Gravity throughout the Cosmos
Gravity is all around us. True, the earth's gravitational attraction lessens as you go further away from it. However, it takes a long time to disappear. Gravity, on the other hand, never totally vanishes. When you get close to another huge body, such as the moon, Mars, or the sun, its gravity overpowers the earth. Only then can the earth's gravity be ignored. Because gravity exists everywhere in space, objects are always falling towards the planet, the sun, and the center. When objects appear to be floating in space without gravity, they are actually falling for two reasons.
To begin with, space is vast and relatively empty in comparison to Earth. When you jump off a bridge, you can tell you're falling because the air is whooshing up, the mountains are shooting up, the water is rapidly approaching, and you feel yourself hitting the water. There is little air to feel whooshing past you as you fall because space is relatively empty, and there are no landmarks to signal you are moving. Because space is so vast, falling through space can take anywhere from hours to years before you reach the surface of a planet, as opposed to the seconds it takes to jump off a bridge.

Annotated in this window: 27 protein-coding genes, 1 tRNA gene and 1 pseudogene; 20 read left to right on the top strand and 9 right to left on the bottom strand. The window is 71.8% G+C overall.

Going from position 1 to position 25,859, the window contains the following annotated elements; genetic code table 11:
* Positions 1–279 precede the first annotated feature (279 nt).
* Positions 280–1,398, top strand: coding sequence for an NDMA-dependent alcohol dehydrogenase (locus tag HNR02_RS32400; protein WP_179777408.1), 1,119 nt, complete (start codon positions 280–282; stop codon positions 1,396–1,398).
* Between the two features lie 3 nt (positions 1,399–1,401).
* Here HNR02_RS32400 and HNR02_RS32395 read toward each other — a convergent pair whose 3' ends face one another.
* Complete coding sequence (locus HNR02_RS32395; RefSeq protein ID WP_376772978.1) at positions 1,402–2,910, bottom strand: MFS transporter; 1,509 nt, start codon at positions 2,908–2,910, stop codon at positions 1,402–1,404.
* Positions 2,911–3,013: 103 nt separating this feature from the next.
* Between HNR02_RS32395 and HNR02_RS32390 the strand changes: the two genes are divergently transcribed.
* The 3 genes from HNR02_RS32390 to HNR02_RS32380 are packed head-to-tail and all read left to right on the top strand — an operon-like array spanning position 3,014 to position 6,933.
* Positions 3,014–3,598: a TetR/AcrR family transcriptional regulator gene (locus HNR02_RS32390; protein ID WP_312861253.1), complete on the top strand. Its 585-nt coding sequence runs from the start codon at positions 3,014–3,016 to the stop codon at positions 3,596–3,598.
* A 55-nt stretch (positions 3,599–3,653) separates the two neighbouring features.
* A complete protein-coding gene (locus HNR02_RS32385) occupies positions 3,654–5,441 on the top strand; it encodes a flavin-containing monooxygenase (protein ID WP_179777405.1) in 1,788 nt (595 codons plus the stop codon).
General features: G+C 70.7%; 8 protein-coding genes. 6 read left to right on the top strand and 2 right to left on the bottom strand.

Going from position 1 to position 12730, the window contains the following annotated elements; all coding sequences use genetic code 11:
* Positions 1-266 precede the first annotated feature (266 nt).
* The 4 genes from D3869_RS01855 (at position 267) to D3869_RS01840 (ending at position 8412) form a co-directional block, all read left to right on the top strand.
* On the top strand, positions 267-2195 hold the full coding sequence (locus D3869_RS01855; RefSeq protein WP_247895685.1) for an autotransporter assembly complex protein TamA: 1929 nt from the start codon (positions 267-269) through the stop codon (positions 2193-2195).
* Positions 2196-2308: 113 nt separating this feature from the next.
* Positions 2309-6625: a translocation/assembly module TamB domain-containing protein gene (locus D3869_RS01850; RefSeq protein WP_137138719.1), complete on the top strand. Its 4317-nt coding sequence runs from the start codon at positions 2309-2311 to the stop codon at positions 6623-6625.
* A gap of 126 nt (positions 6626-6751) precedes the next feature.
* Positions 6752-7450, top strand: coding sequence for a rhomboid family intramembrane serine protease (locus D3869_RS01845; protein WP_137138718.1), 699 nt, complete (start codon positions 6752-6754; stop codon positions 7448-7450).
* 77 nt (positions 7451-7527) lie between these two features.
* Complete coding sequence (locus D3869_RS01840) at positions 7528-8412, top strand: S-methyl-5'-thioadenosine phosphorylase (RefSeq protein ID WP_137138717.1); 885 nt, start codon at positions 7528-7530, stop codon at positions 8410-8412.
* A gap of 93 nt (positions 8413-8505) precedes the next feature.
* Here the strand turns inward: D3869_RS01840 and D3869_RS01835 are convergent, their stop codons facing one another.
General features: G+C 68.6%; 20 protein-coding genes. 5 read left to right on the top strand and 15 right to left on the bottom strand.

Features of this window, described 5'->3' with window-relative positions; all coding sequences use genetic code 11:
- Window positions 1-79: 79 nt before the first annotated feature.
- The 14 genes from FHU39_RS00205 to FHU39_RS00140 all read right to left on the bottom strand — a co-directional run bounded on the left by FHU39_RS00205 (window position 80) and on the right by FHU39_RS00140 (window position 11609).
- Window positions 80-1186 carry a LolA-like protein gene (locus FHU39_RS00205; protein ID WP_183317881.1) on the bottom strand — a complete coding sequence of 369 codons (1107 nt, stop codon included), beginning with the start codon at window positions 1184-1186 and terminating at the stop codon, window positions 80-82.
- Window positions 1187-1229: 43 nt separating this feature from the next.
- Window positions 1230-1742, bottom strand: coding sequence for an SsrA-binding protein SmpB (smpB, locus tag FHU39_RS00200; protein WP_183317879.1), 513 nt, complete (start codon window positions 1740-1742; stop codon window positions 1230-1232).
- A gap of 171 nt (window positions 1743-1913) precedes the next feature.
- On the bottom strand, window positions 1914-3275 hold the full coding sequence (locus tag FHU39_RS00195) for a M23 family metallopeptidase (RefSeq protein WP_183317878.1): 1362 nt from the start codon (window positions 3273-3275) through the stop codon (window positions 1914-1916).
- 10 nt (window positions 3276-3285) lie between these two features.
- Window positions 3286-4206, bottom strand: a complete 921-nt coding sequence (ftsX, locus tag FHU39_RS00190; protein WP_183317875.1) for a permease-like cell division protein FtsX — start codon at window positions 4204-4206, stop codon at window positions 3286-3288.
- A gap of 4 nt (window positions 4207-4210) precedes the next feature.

The second explanation for the lack of apparent gravity in space is that things tend to orbit planets rather than collide with them. Orbiting simply means that an object falls towards a planet and misses it repeatedly owing to gravity. Planets are extremely difficult to impact since space is so vast and planets are so little in contrast.